With US Help, Africa’s Coastal Nations Are Learning to Work Together
Maritime security only works when entire regions cooperate.
About a decade ago, most coastal African countries lacked the gear and know-how to effectively track maritime threats. Just as importantly, they lacked the kind of international agreements that would help them work with their neighbors on maritime security. And most fundamentally, some governments lacked — and to this day continue to lack — the recognition that this was a problem, primarily because they didn’t understand the economic value of their maritime domain.
But maritime security is key to a coastal country’s economic prosperity and political stability. So the U.S. Navy has steadily been working with our African partners to improve their ability to monitor their maritime environment, track and respond to threats, and to cooperate with other regional security forces.
Cooperation is critical; in its absence, bad actors can evade one country’s security forces by simply moving to neighboring territorial waters. So the U.S. Navy launched the Express series of exercises to bring together maritime security and law enforcement organizations from around various regions.
The longest-running is Phoenix Express, now in its 15th year, which focuses primarily on the Maghreb and links 14 allies and partners from the north and south shores of the critically important Mediterranean Sea, and beyond. The newest is the eight-year-old Cutlass Express in the west Indian Ocean, which has been hosted by four coastal nations and welcomed forces from 11 more. Last year, the Somali Maritime Police participated, marking the country’s first presence in a security exercise beyond its borders in nearly three decades. This year’s edition saw an Indian frigate, Trikand, working alongside the U.S. guided-missile destroyer Chung-Hoon.
These exercises grow continually more complex. Take Obangame Express in the Gulf of Guinea, whose first editions focused mostly on communications procedures between a few neighboring countries. This year’s event, the ninth, brought forces from 33 countries to practice more than 80 scenarios that crossed national and regional boundaries and drew on seven national military command centers and 19 maritime operations centers. Given the size of the Gulf of Guinea, this coordination is no small feat. Our African partners have worked hard to achieve greater proficiencies and the exercises are an opportunity for all involved to learn and grow.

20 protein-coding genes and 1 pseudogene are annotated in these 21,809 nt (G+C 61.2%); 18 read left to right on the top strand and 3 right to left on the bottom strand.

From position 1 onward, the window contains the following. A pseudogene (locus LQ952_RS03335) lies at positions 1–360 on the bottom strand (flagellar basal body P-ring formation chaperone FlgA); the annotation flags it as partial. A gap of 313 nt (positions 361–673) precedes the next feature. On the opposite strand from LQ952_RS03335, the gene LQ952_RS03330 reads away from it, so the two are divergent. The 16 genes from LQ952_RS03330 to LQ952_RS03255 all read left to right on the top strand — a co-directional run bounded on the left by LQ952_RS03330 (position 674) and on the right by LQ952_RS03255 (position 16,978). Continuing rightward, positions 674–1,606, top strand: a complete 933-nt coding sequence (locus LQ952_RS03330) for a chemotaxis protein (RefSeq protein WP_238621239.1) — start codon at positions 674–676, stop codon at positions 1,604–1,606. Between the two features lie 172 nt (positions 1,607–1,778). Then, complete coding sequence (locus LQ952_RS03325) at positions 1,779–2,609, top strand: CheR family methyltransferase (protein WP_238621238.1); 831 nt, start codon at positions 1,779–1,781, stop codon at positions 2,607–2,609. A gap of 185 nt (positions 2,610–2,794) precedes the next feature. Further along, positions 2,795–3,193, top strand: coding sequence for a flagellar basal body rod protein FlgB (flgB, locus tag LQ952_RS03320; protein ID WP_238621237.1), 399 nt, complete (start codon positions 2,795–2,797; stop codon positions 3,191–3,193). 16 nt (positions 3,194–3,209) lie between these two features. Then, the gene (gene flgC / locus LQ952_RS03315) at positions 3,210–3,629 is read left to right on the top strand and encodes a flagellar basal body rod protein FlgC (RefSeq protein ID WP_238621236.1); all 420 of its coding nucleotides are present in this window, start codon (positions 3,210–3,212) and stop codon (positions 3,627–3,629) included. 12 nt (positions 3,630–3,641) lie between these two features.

The cooperation continues into real-world operations. After the U.S. Coast Guard cutter Thetis finished up with Obangame Express, it joined the Nigerian Navy and Cabo Verdean Coast Guard for operations under the U.S. Navy’s African Maritime Law Enforcement Partnership program. In this Operation Junction Rain, U.S. boarding teams advise, assist, and accompany African partners during real-world law enforcement operations against illegal fishing, illicit trafficking of all forms, piracy, and pollution. U.S. experts work side-by-side with their African counterparts, enforcing African laws in African waters.
Over the last decade, Africa’s coastal countries have steadily improved their abilities to work together and share information, even as pirates and other malign actors have tried to exploit the seams by operating across different territorial waters. In 2013, the Gulf of Guinea coastal nations developed and signed the Yaoundé Code of Conduct, a key agreement to improve maritime interoperability. This powerful framework established objectives and improved inter-region coastal relationships and joint capabilities that have reduced illegal activities in the Gulf of Guinea. And just this year, Nigeria opened a Maritime Domain Awareness Training Center, built with assistance and equipment from the U.S. Navy. Located in Apapa, near the port of Lagos, this hub will allow African forces accustomed to sending personnel to Europe or North America to get training far more cheaply and frequently closer to home.
Given Africa’s size, its lengthy coastline, and its many (and often contested) boundaries, littoral African states must work together to build maritime security, maintain maritime domain awareness, and counter illicit activity. Through hard work, perseverance, and continued training with each other, Gulf of Guinea partners have increased their maritime domain awareness and ability to share information effectively and efficiently. We are seeing similar results and success in North and East Africa, where increased regional interoperability is disrupting nefarious actors and illicit activities.
This is why the U.S. Navy continually engages with our partners to improve interoperability and develop regional solutions; we all benefit from working side-by-side and building lasting relationships in the process. Together, we are building progress toward a more stable and secure Africa.
NEXT STORY: What Happens After the INF Treaty?